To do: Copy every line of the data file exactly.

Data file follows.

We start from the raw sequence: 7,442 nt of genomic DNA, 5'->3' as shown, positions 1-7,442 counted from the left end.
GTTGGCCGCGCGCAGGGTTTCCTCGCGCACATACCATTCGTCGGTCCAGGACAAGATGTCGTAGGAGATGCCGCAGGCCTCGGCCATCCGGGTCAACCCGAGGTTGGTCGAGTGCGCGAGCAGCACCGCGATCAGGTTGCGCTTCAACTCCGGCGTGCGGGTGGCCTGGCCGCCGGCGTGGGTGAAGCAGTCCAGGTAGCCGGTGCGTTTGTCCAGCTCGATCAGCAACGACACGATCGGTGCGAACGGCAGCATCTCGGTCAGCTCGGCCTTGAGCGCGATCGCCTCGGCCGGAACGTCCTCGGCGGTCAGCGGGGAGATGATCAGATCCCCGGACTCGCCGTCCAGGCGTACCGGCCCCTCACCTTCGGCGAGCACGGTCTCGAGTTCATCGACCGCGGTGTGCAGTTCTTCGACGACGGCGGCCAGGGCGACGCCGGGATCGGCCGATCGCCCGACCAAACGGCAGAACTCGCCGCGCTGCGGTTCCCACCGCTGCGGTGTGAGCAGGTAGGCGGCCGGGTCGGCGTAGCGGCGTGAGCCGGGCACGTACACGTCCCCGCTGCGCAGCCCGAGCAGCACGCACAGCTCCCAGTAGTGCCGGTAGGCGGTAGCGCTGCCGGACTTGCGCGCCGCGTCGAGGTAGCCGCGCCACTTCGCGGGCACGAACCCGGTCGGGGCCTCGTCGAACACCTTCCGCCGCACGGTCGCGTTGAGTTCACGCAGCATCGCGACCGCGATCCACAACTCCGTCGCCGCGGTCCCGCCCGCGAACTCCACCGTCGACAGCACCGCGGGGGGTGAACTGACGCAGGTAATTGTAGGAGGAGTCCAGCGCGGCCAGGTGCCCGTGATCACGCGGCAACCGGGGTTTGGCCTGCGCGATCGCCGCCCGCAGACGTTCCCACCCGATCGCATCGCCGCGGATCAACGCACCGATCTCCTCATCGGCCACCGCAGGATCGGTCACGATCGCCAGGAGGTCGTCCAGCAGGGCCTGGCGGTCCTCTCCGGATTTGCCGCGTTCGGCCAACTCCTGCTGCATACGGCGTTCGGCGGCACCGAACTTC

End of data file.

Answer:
We start from the raw sequence: 7,442 nt of genomic DNA, 5'->3' as shown, positions 1-7,442 counted from the left end.
GTTGGCCGCGCGCAGGGTTTCCTCGCGCACATACCATTCGTCGGTCCAGGACAAGATGTCGTAGGAGATGCCGCAGGCCTCGGCCATCCGGGTCAACCCGAGGTTGGTCGAGTGCGCGAGCAGCACCGCGATCAGGTTGCGCTTCAACTCCGGCGTGCGGGTGGCCTGGCCGCCGGCGTGGGTGAAGCAGTCCAGGTAGCCGGTGCGTTTGTCCAGCTCGATCAGCAACGACACGATCGGTGCGAACGGCAGCATCTCGGTCAGCTCGGCCTTGAGCGCGATCGCCTCGGCCGGAACGTCCTCGGCGGTCAGCGGGGAGATGATCAGATCCCCGGACTCGCCGTCCAGGCGTACCGGCCCCTCACCTTCGGCGAGCACGGTCTCGAGTTCATCGACCGCGGTGTGCAGTTCTTCGACGACGGCGGCCAGGGCGACGCCGGGATCGGCCGATCGCCCGACCAAACGGCAGAACTCGCCGCGCTGCGGTTCCCACCGCTGCGGTGTGAGCAGGTAGGCGGCCGGGTCGGCGTAGCGGCGTGAGCCGGGCACGTACACGTCCCCGCTGCGCAGCCCGAGCAGCACGCACAGCTCCCAGTAGTGCCGGTAGGCGGTAGCGCTGCCGGACTTGCGCGCCGCGTCGAGGTAGCCGCGCCACTTCGCGGGCACGAACCCGGTCGGGGCCTCGTCGAACACCTTCCGCCGCACGGTCGCGTTGAGTTCACGCAGCATCGCGACCGCGATCCACAACTCCGTCGCCGCGGTCCCGCCCGCGAACTCCACCGTCGACAGCACCGCGGGGGGTGAACTGACGCAGGTAATTGTAGGAGGAGTCCAGCGCGGCCAGGTGCCCGTGATCACGCGGCAACCGGGGTTTGGCCTGCGCGATCGCCGCCCGCAGACGTTCCCACCCGATCGCATCGCCGCGGATCAACGCACCGATCTCCTCATCGGCCACCGCAGGATCGGTCACGATCGCCAGGAGGTCGTCCAGCAGGGCCTGGCGGTCCTCTCCGGATTTGCCGCGTTCGGCCAACTCCTGCTGCATACGGCGTTCGGCGGCACCGAACTTC